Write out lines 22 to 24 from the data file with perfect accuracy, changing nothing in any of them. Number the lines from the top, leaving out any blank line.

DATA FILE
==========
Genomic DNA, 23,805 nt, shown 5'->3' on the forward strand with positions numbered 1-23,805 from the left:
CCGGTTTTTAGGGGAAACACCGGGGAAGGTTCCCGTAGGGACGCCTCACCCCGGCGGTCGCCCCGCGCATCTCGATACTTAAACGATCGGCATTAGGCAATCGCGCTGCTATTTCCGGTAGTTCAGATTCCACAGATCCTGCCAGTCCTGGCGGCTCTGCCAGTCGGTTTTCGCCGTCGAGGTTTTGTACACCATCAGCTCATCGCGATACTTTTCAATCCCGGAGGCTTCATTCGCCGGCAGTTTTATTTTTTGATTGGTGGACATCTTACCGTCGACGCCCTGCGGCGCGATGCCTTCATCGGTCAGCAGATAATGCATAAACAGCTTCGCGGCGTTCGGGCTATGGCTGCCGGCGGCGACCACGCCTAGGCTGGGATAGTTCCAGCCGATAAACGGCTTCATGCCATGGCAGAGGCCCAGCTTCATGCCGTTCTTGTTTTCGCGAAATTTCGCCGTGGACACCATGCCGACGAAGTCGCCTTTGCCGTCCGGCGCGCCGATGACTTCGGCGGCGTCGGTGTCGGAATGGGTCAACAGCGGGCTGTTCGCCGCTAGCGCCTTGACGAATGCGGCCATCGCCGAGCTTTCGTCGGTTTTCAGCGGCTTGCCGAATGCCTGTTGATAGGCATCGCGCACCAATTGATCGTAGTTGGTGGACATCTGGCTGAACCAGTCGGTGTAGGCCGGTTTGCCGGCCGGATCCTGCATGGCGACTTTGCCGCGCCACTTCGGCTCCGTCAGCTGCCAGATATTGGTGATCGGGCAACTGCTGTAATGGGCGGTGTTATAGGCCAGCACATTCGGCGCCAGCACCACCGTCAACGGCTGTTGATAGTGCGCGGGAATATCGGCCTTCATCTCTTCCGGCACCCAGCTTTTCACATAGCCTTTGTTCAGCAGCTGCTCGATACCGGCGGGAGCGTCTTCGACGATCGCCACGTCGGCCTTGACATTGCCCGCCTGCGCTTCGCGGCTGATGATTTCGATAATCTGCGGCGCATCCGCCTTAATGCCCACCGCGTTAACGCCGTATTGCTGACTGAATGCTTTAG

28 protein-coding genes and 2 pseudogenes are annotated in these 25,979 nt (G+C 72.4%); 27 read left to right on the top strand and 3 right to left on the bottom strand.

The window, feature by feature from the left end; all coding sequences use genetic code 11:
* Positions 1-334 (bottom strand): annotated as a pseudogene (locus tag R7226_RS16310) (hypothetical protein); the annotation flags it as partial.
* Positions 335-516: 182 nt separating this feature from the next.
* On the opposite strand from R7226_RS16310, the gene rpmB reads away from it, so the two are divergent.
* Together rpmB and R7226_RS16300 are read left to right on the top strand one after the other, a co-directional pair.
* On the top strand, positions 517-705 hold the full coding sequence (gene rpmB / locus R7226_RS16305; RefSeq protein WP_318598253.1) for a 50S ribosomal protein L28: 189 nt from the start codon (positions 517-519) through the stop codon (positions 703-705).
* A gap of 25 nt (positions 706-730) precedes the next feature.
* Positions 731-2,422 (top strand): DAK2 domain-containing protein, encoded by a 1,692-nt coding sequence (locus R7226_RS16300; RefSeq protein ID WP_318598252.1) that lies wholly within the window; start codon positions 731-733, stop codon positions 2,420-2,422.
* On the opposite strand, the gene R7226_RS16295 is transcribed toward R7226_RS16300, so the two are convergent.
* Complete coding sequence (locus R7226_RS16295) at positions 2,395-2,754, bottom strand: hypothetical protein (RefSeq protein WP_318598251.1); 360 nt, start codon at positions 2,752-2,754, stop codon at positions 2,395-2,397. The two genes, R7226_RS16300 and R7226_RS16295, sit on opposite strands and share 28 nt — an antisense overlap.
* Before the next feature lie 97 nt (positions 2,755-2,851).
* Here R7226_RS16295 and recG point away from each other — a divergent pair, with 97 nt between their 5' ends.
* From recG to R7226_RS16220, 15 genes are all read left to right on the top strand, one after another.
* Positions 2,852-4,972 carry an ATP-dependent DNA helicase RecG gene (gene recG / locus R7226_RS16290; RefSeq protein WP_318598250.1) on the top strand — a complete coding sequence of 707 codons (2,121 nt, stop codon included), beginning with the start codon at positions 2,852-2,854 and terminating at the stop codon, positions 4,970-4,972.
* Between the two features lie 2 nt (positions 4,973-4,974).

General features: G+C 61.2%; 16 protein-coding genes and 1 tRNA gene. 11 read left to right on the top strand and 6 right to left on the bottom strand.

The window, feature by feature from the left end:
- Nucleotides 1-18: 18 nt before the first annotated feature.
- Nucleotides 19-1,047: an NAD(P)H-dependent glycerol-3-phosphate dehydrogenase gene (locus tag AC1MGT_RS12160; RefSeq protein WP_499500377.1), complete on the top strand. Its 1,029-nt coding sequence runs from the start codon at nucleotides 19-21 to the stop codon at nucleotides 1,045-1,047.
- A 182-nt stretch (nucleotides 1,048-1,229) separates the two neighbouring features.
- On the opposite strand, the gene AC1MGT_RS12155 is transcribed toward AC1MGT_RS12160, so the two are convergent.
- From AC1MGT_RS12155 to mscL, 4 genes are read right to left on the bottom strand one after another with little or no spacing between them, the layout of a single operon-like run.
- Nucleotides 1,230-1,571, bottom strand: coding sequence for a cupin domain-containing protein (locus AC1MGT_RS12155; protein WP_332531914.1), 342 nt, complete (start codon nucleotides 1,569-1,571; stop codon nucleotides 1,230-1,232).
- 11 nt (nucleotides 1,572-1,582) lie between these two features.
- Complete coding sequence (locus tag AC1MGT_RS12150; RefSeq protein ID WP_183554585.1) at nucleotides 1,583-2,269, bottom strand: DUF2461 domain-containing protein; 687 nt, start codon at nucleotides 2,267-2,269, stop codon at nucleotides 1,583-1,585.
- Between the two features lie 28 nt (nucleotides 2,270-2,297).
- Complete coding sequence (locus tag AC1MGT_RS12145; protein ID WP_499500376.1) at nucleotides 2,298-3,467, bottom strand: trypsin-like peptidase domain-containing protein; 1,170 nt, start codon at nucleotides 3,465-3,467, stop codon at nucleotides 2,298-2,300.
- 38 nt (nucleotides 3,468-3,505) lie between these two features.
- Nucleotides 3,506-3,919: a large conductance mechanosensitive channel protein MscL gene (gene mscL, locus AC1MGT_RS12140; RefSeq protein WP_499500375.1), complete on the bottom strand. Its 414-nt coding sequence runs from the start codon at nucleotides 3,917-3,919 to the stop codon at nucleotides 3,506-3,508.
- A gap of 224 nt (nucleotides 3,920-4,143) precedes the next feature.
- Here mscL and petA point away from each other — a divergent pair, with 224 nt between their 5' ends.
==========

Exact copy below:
- Nucleotides 19-1,047: an NAD(P)H-dependent glycerol-3-phosphate dehydrogenase gene (locus tag AC1MGT_RS12160; RefSeq protein WP_499500377.1), complete on the top strand. Its 1,029-nt coding sequence runs from the start codon at nucleotides 19-21 to the stop codon at nucleotides 1,045-1,047.
- A 182-nt stretch (nucleotides 1,048-1,229) separates the two neighbouring features.
- On the opposite strand, the gene AC1MGT_RS12155 is transcribed toward AC1MGT_RS12160, so the two are convergent.